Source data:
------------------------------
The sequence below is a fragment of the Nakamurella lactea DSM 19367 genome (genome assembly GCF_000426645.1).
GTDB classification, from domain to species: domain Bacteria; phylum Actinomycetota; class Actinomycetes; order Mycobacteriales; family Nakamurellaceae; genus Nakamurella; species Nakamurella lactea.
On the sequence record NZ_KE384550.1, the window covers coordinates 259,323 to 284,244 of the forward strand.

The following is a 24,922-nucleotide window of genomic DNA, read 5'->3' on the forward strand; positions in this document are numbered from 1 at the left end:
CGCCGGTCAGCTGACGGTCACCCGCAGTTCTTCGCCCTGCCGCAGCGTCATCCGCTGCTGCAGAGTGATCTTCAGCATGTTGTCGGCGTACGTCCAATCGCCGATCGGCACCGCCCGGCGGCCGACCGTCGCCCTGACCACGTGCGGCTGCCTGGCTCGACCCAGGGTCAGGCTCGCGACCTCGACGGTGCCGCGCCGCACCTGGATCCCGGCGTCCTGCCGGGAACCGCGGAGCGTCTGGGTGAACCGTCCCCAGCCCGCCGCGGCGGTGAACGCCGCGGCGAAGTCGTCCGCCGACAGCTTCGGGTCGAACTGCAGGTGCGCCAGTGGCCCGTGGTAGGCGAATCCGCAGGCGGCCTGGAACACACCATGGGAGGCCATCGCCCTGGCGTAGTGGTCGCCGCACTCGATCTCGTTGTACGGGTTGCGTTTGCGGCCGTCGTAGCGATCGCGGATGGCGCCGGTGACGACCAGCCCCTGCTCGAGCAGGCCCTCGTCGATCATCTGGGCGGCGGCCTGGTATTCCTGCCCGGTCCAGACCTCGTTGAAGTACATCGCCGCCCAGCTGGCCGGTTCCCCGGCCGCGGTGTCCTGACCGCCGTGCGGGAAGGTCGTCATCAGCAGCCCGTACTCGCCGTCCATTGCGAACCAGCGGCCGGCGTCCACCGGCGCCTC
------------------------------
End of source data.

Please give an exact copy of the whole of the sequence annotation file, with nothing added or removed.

The sequence below is a fragment of the Nakamurella lactea DSM 19367 genome (genome assembly GCF_000426645.1).
GTDB classification, from domain to species: domain Bacteria; phylum Actinomycetota; class Actinomycetes; order Mycobacteriales; family Nakamurellaceae; genus Nakamurella; species Nakamurella lactea.
On the sequence record NZ_KE384550.1, the window covers coordinates 259,323 to 284,244 of the forward strand.

The following is a 24,922-nucleotide window of genomic DNA, read 5'->3' on the forward strand; positions in this document are numbered from 1 at the left end:
CGCCGGTCAGCTGACGGTCACCCGCAGTTCTTCGCCCTGCCGCAGCGTCATCCGCTGCTGCAGAGTGATCTTCAGCATGTTGTCGGCGTACGTCCAATCGCCGATCGGCACCGCCCGGCGGCCGACCGTCGCCCTGACCACGTGCGGCTGCCTGGCTCGACCCAGGGTCAGGCTCGCGACCTCGACGGTGCCGCGCCGCACCTGGATCCCGGCGTCCTGCCGGGAACCGCGGAGCGTCTGGGTGAACCGTCCCCAGCCCGCCGCGGCGGTGAACGCCGCGGCGAAGTCGTCCGCCGACAGCTTCGGGTCGAACTGCAGGTGCGCCAGTGGCCCGTGGTAGGCGAATCCGCAGGCGGCCTGGAACACACCATGGGAGGCCATCGCCCTGGCGTAGTGGTCGCCGCACTCGATCTCGTTGTACGGGTTGCGTTTGCGGCCGTCGTAGCGATCGCGGATGGCGCCGGTGACGACCAGCCCCTGCTCGAGCAGGCCCTCGTCGATCATCTGGGCGGCGGCCTGGTATTCCTGCCCGGTCCAGACCTCGTTGAAGTACATCGCCGCCCAGCTGGCCGGTTCCCCGGCCGCGGTGTCCTGACCGCCGTGCGGGAAGGTCGTCATCAGCAGCCCGTACTCGCCGTCCATTGCGAACCAGCGGCCGGCGTCCACCGGCGCCTC